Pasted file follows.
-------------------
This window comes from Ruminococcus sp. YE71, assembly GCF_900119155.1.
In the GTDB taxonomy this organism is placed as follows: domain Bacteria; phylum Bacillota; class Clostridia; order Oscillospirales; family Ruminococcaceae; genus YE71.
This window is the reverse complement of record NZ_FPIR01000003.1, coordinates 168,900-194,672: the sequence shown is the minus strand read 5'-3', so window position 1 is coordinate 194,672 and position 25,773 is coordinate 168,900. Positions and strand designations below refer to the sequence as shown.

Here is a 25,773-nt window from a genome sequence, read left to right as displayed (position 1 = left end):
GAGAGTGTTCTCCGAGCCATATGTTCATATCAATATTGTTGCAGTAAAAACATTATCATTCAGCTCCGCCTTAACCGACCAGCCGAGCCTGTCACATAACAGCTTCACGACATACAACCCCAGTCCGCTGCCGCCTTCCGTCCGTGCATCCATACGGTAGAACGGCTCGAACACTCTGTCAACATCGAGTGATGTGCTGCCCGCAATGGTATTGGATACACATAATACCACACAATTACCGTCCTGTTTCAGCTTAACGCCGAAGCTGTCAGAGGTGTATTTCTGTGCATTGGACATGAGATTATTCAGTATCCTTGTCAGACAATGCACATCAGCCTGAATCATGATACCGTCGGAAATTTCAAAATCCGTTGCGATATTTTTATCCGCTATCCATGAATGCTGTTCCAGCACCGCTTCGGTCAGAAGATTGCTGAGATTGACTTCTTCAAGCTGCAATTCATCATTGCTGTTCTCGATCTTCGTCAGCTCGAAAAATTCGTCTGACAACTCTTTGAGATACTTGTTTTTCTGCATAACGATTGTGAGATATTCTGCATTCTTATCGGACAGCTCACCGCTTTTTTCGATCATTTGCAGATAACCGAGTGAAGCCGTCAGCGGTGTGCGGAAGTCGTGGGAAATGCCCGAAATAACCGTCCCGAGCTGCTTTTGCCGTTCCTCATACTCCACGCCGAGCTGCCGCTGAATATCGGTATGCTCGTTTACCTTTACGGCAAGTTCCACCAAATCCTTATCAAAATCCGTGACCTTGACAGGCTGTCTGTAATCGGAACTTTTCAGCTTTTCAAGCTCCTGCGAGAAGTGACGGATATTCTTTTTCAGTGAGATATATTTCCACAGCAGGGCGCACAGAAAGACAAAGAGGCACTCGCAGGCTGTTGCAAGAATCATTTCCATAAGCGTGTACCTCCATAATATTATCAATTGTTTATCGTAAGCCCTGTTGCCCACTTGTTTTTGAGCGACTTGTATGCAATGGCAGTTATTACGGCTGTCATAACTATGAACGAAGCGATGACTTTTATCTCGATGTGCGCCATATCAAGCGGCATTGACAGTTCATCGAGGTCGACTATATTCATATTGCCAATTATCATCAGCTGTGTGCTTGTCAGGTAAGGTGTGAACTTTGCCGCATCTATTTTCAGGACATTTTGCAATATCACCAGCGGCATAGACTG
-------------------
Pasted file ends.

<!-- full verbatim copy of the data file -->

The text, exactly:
This window comes from Ruminococcus sp. YE71, assembly GCF_900119155.1.
In the GTDB taxonomy this organism is placed as follows: domain Bacteria; phylum Bacillota; class Clostridia; order Oscillospirales; family Ruminococcaceae; genus YE71.
This window is the reverse complement of record NZ_FPIR01000003.1, coordinates 168,900-194,672: the sequence shown is the minus strand read 5'-3', so window position 1 is coordinate 194,672 and position 25,773 is coordinate 168,900. Positions and strand designations below refer to the sequence as shown.

Here is a 25,773-nt window from a genome sequence, read left to right as displayed (position 1 = left end):
GAGAGTGTTCTCCGAGCCATATGTTCATATCAATATTGTTGCAGTAAAAACATTATCATTCAGCTCCGCCTTAACCGACCAGCCGAGCCTGTCACATAACAGCTTCACGACATACAACCCCAGTCCGCTGCCGCCTTCCGTCCGTGCATCCATACGGTAGAACGGCTCGAACACTCTGTCAACATCGAGTGATGTGCTGCCCGCAATGGTATTGGATACACATAATACCACACAATTACCGTCCTGTTTCAGCTTAACGCCGAAGCTGTCAGAGGTGTATTTCTGTGCATTGGACATGAGATTATTCAGTATCCTTGTCAGACAATGCACATCAGCCTGAATCATGATACCGTCGGAAATTTCAAAATCCGTTGCGATATTTTTATCCGCTATCCATGAATGCTGTTCCAGCACCGCTTCGGTCAGAAGATTGCTGAGATTGACTTCTTCAAGCTGCAATTCATCATTGCTGTTCTCGATCTTCGTCAGCTCGAAAAATTCGTCTGACAACTCTTTGAGATACTTGTTTTTCTGCATAACGATTGTGAGATATTCTGCATTCTTATCGGACAGCTCACCGCTTTTTTCGATCATTTGCAGATAACCGAGTGAAGCCGTCAGCGGTGTGCGGAAGTCGTGGGAAATGCCCGAAATAACCGTCCCGAGCTGCTTTTGCCGTTCCTCATACTCCACGCCGAGCTGCCGCTGAATATCGGTATGCTCGTTTACCTTTACGGCAAGTTCCACCAAATCCTTATCAAAATCCGTGACCTTGACAGGCTGTCTGTAATCGGAACTTTTCAGCTTTTCAAGCTCCTGCGAGAAGTGACGGATATTCTTTTTCAGTGAGATATATTTCCACAGCAGGGCGCACAGAAAGACAAAGAGGCACTCGCAGGCTGTTGCAAGAATCATTTCCATAAGCGTGTACCTCCATAATATTATCAATTGTTTATCGTAAGCCCTGTTGCCCACTTGTTTTTGAGCGACTTGTATGCAATGGCAGTTATTACGGCTGTCATAACTATGAACGAAGCGATGACTTTTATCTCGATGTGCGCCATATCAAGCGGCATTGACAGTTCATCGAGGTCGACTATATTCATATTGCCAATTATCATCAGCTGTGTGCTTGTCAGGTAAGGTGTGAACTTTGCCGCATCTATTTTCAGGACATTTTGCAATATCACCAGCGGCATAGACTG